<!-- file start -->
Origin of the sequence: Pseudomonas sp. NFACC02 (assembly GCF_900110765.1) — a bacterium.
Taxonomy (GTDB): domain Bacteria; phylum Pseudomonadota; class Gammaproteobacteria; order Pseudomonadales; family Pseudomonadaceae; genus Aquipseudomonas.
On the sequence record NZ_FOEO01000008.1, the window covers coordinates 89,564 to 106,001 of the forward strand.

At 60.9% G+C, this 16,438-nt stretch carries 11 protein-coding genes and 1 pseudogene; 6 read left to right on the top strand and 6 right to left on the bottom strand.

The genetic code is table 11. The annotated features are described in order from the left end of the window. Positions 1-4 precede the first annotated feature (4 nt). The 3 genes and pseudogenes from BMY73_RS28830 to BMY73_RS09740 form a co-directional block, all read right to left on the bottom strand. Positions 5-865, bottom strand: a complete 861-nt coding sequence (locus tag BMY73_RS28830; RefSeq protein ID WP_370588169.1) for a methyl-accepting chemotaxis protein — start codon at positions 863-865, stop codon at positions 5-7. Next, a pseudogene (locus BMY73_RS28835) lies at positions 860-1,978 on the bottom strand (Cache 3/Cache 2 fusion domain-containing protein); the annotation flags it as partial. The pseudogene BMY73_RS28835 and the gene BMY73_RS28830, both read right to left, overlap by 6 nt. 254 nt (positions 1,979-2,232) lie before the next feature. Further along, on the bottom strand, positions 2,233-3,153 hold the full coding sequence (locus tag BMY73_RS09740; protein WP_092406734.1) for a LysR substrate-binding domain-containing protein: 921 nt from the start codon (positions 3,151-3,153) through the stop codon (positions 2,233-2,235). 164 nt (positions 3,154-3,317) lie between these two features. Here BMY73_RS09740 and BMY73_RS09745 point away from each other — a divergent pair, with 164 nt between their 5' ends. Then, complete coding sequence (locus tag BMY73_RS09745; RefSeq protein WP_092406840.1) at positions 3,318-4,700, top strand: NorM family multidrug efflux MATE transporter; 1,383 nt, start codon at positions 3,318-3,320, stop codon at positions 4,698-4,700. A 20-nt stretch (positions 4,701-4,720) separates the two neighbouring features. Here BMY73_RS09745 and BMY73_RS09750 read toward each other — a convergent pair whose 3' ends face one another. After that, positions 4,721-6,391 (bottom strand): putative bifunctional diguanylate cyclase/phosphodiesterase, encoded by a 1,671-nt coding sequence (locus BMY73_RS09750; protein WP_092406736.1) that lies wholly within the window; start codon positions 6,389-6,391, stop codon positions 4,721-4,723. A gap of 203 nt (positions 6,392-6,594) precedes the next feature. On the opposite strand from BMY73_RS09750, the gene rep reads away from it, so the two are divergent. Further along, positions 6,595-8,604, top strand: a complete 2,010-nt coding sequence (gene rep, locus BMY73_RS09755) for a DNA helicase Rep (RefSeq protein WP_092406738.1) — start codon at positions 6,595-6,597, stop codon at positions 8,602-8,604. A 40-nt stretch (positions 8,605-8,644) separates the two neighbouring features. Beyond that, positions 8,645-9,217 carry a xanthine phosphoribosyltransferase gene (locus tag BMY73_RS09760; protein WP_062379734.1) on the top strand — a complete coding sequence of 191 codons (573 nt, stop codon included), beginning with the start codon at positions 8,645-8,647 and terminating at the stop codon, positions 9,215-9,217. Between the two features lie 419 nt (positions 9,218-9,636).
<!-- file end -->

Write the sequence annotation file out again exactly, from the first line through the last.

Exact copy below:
Origin of the sequence: Pseudomonas sp. NFACC02 (assembly GCF_900110765.1) — a bacterium.
Taxonomy (GTDB): domain Bacteria; phylum Pseudomonadota; class Gammaproteobacteria; order Pseudomonadales; family Pseudomonadaceae; genus Aquipseudomonas.
On the sequence record NZ_FOEO01000008.1, the window covers coordinates 89,564 to 106,001 of the forward strand.

At 60.9% G+C, this 16,438-nt stretch carries 11 protein-coding genes and 1 pseudogene; 6 read left to right on the top strand and 6 right to left on the bottom strand.

The genetic code is table 11. The annotated features are described in order from the left end of the window. Positions 1-4 precede the first annotated feature (4 nt). The 3 genes and pseudogenes from BMY73_RS28830 to BMY73_RS09740 form a co-directional block, all read right to left on the bottom strand. Positions 5-865, bottom strand: a complete 861-nt coding sequence (locus tag BMY73_RS28830; RefSeq protein ID WP_370588169.1) for a methyl-accepting chemotaxis protein — start codon at positions 863-865, stop codon at positions 5-7. Next, a pseudogene (locus BMY73_RS28835) lies at positions 860-1,978 on the bottom strand (Cache 3/Cache 2 fusion domain-containing protein); the annotation flags it as partial. The pseudogene BMY73_RS28835 and the gene BMY73_RS28830, both read right to left, overlap by 6 nt. 254 nt (positions 1,979-2,232) lie before the next feature. Further along, on the bottom strand, positions 2,233-3,153 hold the full coding sequence (locus tag BMY73_RS09740; protein WP_092406734.1) for a LysR substrate-binding domain-containing protein: 921 nt from the start codon (positions 3,151-3,153) through the stop codon (positions 2,233-2,235). 164 nt (positions 3,154-3,317) lie between these two features. Here BMY73_RS09740 and BMY73_RS09745 point away from each other — a divergent pair, with 164 nt between their 5' ends. Then, complete coding sequence (locus tag BMY73_RS09745; RefSeq protein WP_092406840.1) at positions 3,318-4,700, top strand: NorM family multidrug efflux MATE transporter; 1,383 nt, start codon at positions 3,318-3,320, stop codon at positions 4,698-4,700. A 20-nt stretch (positions 4,701-4,720) separates the two neighbouring features. Here BMY73_RS09745 and BMY73_RS09750 read toward each other — a convergent pair whose 3' ends face one another. After that, positions 4,721-6,391 (bottom strand): putative bifunctional diguanylate cyclase/phosphodiesterase, encoded by a 1,671-nt coding sequence (locus BMY73_RS09750; protein WP_092406736.1) that lies wholly within the window; start codon positions 6,389-6,391, stop codon positions 4,721-4,723. A gap of 203 nt (positions 6,392-6,594) precedes the next feature. On the opposite strand from BMY73_RS09750, the gene rep reads away from it, so the two are divergent. Further along, positions 6,595-8,604, top strand: a complete 2,010-nt coding sequence (gene rep, locus BMY73_RS09755) for a DNA helicase Rep (RefSeq protein WP_092406738.1) — start codon at positions 6,595-6,597, stop codon at positions 8,602-8,604. A 40-nt stretch (positions 8,605-8,644) separates the two neighbouring features. Beyond that, positions 8,645-9,217 carry a xanthine phosphoribosyltransferase gene (locus tag BMY73_RS09760; protein WP_062379734.1) on the top strand — a complete coding sequence of 191 codons (573 nt, stop codon included), beginning with the start codon at positions 8,645-8,647 and terminating at the stop codon, positions 9,215-9,217. Between the two features lie 419 nt (positions 9,218-9,636).